Larry Moreland, MD, professor of medicine in the Division of Rheumatology, is one of three principal investigators on a $900,000 grant award announced last week by the National Institute of Arthritis and Musculoskeletal and Skin Diseases. Larry and co-PIs Jennifer H. Anolik, MD, PhD, of the University of Rochester and Laura T. Donlin, PhD, of the Hospital for Special Surgery in New York, plan to explore how synovial cellular and molecular pathways relate to the onset of rheumatoid arthritis (RA). They also plan study whether these observations can predict outcomes for existing RA treatment, and target other cellular and molecular features for potential new therapies. Their project, titled AIM-for-RA, was one of nine funded as part of the Accelerating Medicines Partnership Autoimmune and Immune-Mediated Diseases program launched last year.
John “Fred” Thomas, PhD, associate professor of pediatrics and director of population health telemedicine and care innovation at Children’s Hospital Colorado, has been elected an American Telemedicine Association Fellow. Fred has been involved in telehealth for nearly two decades, including serving as executive director of the Peer Mentored Care Collaborative, which consists of two innovative programs, ECHO (Extension for Community Health Outcomes) Colorado and Project CORE (Coordinating Optimal Referral Experiences). With the combination of these models, primary care providers from across Colorado can access tools to partner with their colleagues and the Anschutz Medical Campus to build a virtual patient-centered medical neighborhood that improves bi-directional communication, reduces the potential for fragmented care, promotes enhanced cooperation and coordination, and improves access to specialty care for patients and families in their communities.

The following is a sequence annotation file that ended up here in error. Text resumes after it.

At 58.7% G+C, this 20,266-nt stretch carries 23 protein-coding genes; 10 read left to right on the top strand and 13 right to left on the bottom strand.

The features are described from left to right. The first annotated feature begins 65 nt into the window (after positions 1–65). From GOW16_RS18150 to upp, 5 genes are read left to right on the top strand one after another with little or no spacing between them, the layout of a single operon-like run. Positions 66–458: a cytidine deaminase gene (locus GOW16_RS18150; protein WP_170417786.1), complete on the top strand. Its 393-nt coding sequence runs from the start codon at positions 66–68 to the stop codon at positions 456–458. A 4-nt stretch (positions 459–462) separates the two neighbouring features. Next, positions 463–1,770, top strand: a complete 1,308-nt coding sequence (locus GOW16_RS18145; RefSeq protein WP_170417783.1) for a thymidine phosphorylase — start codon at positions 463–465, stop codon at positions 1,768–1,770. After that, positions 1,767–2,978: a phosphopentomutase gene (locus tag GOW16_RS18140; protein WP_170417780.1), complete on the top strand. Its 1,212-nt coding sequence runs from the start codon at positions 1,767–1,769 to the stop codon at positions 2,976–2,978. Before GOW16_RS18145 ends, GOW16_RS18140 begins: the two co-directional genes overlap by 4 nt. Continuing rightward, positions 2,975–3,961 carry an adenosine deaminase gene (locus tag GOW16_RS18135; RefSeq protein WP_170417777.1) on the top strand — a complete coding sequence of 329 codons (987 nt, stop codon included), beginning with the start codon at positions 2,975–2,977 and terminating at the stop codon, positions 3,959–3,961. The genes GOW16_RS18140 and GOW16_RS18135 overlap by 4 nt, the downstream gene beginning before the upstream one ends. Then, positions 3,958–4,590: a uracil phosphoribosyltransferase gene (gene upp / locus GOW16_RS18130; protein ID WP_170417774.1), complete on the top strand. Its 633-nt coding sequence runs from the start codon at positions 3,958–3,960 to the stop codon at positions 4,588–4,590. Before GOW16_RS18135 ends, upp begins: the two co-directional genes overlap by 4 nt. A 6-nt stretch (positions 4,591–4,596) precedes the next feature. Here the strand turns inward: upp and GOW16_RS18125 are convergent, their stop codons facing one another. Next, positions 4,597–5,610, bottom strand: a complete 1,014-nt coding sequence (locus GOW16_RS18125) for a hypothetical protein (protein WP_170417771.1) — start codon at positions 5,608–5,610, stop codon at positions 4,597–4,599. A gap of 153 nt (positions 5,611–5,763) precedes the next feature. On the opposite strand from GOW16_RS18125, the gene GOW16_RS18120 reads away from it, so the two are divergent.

The Transforming Healthcare Lecture Series is returning with an in-person event, “The Promise (and Proof) of RNA Research,”on Tuesday, April 26, in the new Anschutz Health Sciences Building. This event will feature the work of the School of Medicine’s RNA Bioscience Initiative. You are invited to come learn more about our major investment in understanding RNA’s role in human health. You’ll hear from some of the faculty featured in this videoand you’ll get a chance to see our newest campus building. The event begins at 5 p.m. with a reception, with a program that begins at 5:30 p.m. RSVP here.
The School of Medicine Faculty Senate is seeking nominations for its Faculty Professionalism Award, which recognizes a full-time faculty member who has served as a role model for professionalism. The nomination form is available online. A committee of faculty, residents, and students will review all nominations and select the honoree. All nominations materials are due 5 p.m. Friday, May 13.
Have a good week,
John J. Reilly, Jr., MD
Richard D. Krugman Endowed Chair
Vice Chancellor for Health Affairs and
Dean, School of Medicine